Prints "Drawn After Nature." From Charles A. Dana's The United States Illustrated; in Views of City And Country. New York: Herrmann J. Meyer, ca. 1855. Steel engravings.
From 1833 to 1864, the Bibliographisches Institut issued a journal, Meyer's Universum, containing text and steel engravings of all parts of the world. It was founded by Joseph Meyer, and when he died in 1856 at sixty-one, his son Herrmann took over. Herrmann had been sent to the U.S. from 1849 to his father's death, issuing an American edition of Meyer's Universum and he also published Dana's volume The United States Illustrated. The following prints come from this latter publication.
Derived from Bartlett's "Niagara Fall. (From near Clifton House.)" $60
Derived from Bartlett's "View Below Table Rock." $60
The August 25, 1860 issue of The Illustrated London News was specifically focused on Niagara Falls and the Prince of Wales'–later Edward VII–visit there during his tour of Canada in 1860. The issue had a supplement on Niagara, which included a number of prints of the Falls based on drawing by George Henry Andrews (1816-1898), an Englishman who accompanied Edward on his tour. Two months later, another image was issued in the News based on a painting by Andrews. The composition and quality are much better than the usual illustrated newspaper print, for this is a very attractive and colorful image of Niagara from the edge of the American Falls. $325
Asa Smith. "View of the Meteoric Shower, As Seen At Nigara Falls On The Night of the 12th & 13th of November, 1833." From Smith's Illustrated Astronomy, Designed for the Use of the Public or Common Schools in the United States. New York, 1863. 9 3/4 x 8 1/4. Wood engraving. Paper time toned and a few small spots. Overall, very good condition. Not in Impressions of Niagara.
An unusual view of Niagara from Asa Smith's Illustrated Astronomy. Written by the principal of Public School No. 12 in New York City, this work was aimed at school students. Smith stated is goal as "to present all the distinguishing principles in physical Astronomy with as few words as possible," and his text was presented in fifty separate lessons with a series of questions and answers. The handsome charts of the planets and stars were printed predominantly in black, which makes the images as similar as possible to what one would actually see in the night skies. This particular image records a meteoric shower that took place November 1833. The two cataracts are shown from the Canadian shore and the depiction is likely based on another print, perhaps one of Milbert's scenes from the late 1820s. $125
Jules Tavernier. "Niagara." From The Aldine. New York, November 1872. 10 1/4 x 7 7/8. Wood engraving by A. Measom.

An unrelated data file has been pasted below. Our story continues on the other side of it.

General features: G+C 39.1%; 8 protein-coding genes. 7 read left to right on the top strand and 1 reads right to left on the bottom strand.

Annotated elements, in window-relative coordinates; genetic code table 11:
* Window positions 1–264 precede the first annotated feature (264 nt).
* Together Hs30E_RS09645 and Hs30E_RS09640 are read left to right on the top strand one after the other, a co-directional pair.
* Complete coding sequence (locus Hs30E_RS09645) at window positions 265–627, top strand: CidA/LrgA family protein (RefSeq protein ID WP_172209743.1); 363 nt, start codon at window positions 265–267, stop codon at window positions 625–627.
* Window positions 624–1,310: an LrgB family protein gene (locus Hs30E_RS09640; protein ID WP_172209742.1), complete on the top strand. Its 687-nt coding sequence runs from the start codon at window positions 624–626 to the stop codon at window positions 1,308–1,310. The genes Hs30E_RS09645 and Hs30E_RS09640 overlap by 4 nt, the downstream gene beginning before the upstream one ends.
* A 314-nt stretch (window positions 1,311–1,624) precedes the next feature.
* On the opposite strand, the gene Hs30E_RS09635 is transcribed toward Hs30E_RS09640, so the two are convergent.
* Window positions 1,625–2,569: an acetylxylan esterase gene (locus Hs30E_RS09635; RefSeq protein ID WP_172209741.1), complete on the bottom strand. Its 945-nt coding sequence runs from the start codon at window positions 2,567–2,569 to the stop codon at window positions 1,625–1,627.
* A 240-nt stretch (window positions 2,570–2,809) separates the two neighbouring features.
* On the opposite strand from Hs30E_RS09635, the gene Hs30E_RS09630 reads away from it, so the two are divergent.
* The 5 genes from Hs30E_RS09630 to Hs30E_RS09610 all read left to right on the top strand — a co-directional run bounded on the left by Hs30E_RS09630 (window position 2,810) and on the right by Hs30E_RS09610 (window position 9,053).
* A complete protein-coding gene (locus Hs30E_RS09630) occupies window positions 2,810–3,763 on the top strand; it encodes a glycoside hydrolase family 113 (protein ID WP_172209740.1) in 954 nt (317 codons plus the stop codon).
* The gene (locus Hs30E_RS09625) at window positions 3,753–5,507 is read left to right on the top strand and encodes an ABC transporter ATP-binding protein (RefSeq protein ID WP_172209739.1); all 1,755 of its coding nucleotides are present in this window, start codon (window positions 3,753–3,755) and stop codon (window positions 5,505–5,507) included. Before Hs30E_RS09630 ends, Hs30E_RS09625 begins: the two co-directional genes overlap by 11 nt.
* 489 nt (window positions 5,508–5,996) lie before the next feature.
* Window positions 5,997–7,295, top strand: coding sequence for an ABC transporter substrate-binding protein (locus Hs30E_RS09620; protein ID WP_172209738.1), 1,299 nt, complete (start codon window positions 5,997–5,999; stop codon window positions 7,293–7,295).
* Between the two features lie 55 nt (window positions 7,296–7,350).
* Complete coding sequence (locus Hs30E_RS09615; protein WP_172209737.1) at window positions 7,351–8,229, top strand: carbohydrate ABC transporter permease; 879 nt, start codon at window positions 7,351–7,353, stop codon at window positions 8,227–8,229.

The Aldine. An American Art Journal (1868-79), was started as a house organ for a New York firm of printers, but became a general magazine devoted to art and typography under the editorship of R.H. Stoddard (1871-75). It was filled with wood engravings based on art by some of the best American artists of the day, including most famously Thomas Moran, after whose work thirty-nine prints were made. Many of these, and images by other artists, featured American landscapes, showing places and buildings of interest. $65
Prints by Harry Fenn. From Picturesque America. New York: D. Appleton and Co., 1873.
One of the most important 'view books' of the nineteenth century was Picturesque America, an impressive work which contained steel and wood engravings, along with text, illustrating natural wonders of America from the east to the west and from north to south. Not surprisingly, Niagara Falls was one of the featured sites.
Niagara Falls has been illustrated over the last three centuries more times than any other American site. The size, power, beauty and astonishing visual impact of the cataract has been interpreted by artists in myriad ways. Photographers also saw the Falls as a compelling subject and in 1857, Holmes took a photograph of the Horseshoe Falls from Goat Island, which was made into a wood engraving in London. This image is of particular interest for its depiction of the tower and walkway leading out to the edge of the falls, shown with a number of intrepid sightseers. $75
"The Falls of Niagara--On the Brink." and "The Falls of Niagara--The American Side, From Goat Island." From Harper's Weekly. New York: September 11, 1875. Two images on single sheet. Wood engraving. Hand colored. Impressions of Niagara: 432.
A pair of views showing tourists at Niagara. $60
After Louis Remy Mignot. "Table Rock, Niagara." From The Illustrated London News. London: July 22, 1876. 11 x 9 1/8. Wood engraving. Very good condition. Impressions of Niagara: 434.
A wood engraving based on a painting by the "late" Louis Remy Mignot showing the falls from the foot of table rock. $55
View Albums. Octavo volumes with folding views. Lithographs after photographs. Original stamped covers.
Amos Sangster was the most prolific and successful artist of the Niagara region in the latter part of the nineteenth century. He was born in Kingston, Ontario, but moved as a child to Buffalo. In the 1880s he began an ambitious project to document the entire Niagara River in a series of original etchings. When completed between 1886 and 1889, the portfolio consisted of 50 folio, each of which was signed in pencil by Sangster, and 103 vignette etchings. The portfolio was dedicated to Amos Sangster's friend Grover Cleveland, then President of the United States, who was a collector of his work. The variety of the prints is impressive and they form an accurate yet lovely series of images of the Niagara River and Falls.
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